Hello: We currently have a PIX Box. Our network is set up so that the PIX is the default gateway. When I add the Cisco 3015 I will put one interface on the inside (parallel to the PIX) and one interface on the outside (parallel to the PIX on the outside) The Cisco 3015 will bring users past the pix and into the inside RFC1918 network. Now how does the computer on the inside know how to get out via the 3015 when it has a default gateway set to the PIX.
I'm not sure I understand what you are trying to accomplish. We certainly want to keep the PIX as your gateway for proper firewalling from the outside. If there is a path around the PIX, hacking or security breaches are likely to occur. If all interfaces of the 3015 are staying inside, no problem. You'll gateway all your hosts to it and then gateway it to the PIX inside interface. What are you hoping to accomplish with the 3015?
I'm trying to accompolish the following: I want it to terminate the VPN tunnels from the IRE or Altiga clients at remote sites. I've done this with the PIX but felt the 3015 would be more suited for the task than the PIX. Those terminated tunnels would of course need access to the private address space. Are you saying that there's a way to put the 3015 upstream from the PIX (outside the firewall) and have the 3015 send traffic through the PIX into the inside? If so then that's what I'd like to do.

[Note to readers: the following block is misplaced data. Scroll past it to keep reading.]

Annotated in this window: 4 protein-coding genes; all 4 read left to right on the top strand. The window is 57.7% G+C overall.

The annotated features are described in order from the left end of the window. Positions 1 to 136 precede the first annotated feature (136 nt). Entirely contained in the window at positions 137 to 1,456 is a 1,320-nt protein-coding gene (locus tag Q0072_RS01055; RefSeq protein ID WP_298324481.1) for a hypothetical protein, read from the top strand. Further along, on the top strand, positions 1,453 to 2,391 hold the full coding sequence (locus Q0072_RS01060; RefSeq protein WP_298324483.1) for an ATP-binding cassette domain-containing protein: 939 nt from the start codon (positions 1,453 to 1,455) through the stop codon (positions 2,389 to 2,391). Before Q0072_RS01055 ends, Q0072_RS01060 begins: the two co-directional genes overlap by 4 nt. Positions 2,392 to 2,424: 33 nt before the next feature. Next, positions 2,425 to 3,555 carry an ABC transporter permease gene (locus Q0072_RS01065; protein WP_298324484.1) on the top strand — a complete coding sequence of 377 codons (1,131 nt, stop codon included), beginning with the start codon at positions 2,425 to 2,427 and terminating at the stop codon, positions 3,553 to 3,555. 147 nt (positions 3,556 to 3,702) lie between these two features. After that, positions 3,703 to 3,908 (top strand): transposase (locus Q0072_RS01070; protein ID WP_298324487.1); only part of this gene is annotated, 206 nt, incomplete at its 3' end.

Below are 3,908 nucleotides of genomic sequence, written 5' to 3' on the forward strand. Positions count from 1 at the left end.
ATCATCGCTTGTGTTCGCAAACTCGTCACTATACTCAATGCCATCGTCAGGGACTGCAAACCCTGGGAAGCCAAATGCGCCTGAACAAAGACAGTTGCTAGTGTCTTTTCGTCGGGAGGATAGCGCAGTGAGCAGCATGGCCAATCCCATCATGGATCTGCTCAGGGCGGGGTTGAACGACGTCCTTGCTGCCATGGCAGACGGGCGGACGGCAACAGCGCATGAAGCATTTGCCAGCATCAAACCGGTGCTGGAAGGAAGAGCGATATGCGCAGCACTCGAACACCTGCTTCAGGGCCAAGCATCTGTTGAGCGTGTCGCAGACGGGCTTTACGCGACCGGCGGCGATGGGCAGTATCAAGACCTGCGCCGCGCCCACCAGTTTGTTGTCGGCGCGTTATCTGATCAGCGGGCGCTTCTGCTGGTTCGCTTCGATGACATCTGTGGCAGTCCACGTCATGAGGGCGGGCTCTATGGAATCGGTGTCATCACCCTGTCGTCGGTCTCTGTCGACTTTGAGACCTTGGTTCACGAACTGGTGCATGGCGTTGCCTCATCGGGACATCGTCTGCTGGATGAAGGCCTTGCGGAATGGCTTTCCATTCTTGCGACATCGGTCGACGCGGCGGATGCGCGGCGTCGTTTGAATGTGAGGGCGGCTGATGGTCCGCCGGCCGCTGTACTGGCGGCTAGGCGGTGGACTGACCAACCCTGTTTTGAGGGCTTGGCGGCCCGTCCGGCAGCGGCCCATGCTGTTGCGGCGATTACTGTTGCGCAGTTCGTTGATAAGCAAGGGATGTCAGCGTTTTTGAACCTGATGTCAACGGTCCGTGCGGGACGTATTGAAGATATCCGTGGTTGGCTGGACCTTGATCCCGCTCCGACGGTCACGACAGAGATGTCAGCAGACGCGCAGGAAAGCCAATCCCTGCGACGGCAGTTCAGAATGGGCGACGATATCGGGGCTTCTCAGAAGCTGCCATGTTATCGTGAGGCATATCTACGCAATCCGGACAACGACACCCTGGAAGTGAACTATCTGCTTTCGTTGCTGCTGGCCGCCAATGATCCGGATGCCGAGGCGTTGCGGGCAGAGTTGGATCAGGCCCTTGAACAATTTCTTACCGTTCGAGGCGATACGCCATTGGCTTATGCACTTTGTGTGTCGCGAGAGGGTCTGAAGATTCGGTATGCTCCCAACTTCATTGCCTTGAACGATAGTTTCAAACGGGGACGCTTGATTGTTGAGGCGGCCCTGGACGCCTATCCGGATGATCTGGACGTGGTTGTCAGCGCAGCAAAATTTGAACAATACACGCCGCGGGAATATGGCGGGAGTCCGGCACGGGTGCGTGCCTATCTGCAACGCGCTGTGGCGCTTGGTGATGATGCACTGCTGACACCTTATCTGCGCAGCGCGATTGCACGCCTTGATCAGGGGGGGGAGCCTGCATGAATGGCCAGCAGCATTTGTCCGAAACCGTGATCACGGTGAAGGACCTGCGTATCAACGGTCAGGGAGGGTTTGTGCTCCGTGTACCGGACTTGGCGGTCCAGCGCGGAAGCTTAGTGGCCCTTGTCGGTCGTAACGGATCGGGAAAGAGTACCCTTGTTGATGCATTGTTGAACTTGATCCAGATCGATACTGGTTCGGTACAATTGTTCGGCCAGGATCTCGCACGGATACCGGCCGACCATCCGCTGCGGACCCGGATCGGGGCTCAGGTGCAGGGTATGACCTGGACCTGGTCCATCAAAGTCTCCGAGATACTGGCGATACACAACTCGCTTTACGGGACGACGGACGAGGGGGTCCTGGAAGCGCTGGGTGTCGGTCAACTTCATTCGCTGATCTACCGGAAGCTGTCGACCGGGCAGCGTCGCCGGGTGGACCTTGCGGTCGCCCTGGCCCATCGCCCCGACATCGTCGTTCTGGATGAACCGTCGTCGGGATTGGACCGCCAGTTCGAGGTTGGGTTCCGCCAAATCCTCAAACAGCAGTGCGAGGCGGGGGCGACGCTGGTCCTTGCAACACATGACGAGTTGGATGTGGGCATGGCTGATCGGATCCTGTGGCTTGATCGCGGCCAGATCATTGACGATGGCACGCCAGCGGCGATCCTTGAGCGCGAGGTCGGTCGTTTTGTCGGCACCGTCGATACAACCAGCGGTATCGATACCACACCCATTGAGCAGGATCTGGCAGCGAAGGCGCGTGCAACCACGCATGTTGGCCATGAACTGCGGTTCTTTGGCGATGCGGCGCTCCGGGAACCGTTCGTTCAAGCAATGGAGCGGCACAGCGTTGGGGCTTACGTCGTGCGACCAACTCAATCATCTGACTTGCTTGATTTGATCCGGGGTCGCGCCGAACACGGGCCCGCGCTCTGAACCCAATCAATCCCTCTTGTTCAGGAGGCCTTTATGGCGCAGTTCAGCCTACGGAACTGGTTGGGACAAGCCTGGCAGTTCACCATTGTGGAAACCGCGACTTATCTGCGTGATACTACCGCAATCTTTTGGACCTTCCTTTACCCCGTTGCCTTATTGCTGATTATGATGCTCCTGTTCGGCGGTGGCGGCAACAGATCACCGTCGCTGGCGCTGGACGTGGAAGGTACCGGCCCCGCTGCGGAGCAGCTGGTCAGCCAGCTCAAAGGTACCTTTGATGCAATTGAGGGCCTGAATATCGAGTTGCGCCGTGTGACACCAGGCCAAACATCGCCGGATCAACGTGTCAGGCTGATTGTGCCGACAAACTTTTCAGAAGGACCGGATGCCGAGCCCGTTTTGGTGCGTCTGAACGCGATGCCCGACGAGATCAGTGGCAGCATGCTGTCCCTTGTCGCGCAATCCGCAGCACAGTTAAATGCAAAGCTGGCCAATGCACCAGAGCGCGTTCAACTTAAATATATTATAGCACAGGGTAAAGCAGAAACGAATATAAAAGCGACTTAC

Do you recommend any good documentation on the topology of attaching the 3015 to a site where a PIX is the primary firewall. I attended Networkers and got a feel for some of the methods but the 4hr session couldn't cover everyone's topology.
Well, I can't recommend that you terminate your VPN tunnels outside the firewall. If you don't want to use your PIX to terminate the tunnels, then I would go through it with a static and conduit to the 3015 which should reside on the inside. I think that's what another user on this thread suggested. Does anyone else have any experience with a similar topology?
I believe that the original poster is asking how to deal with gateways when implementing the network architecture as depicted on page 1-7 of the VPN 3000
Concentrator Getting Started Manual. In this diagram, the firewall box and the VPN concentrator
are connected in parallel between the public (untrusted) segment and the private (trusted) segment. The real question deals with the network configuration of the hosts/servers on the private (trusted) segment. What default gateway should these devices have configured so as to be reachable from the outside for VPN functions and simultaneously for
receiving (and replying to) permitted connections through the firewall.
If you are teminating your IPSec tunnels on the 3015, leave it inside behind the PIX and open statics and conduits to it to allow the VPN through.
Let's see if I can help you here...
You want to have the PIX and the VPN 3015 working in parallel, it can be done easily, but you will need to have also a Router on the INSIDE.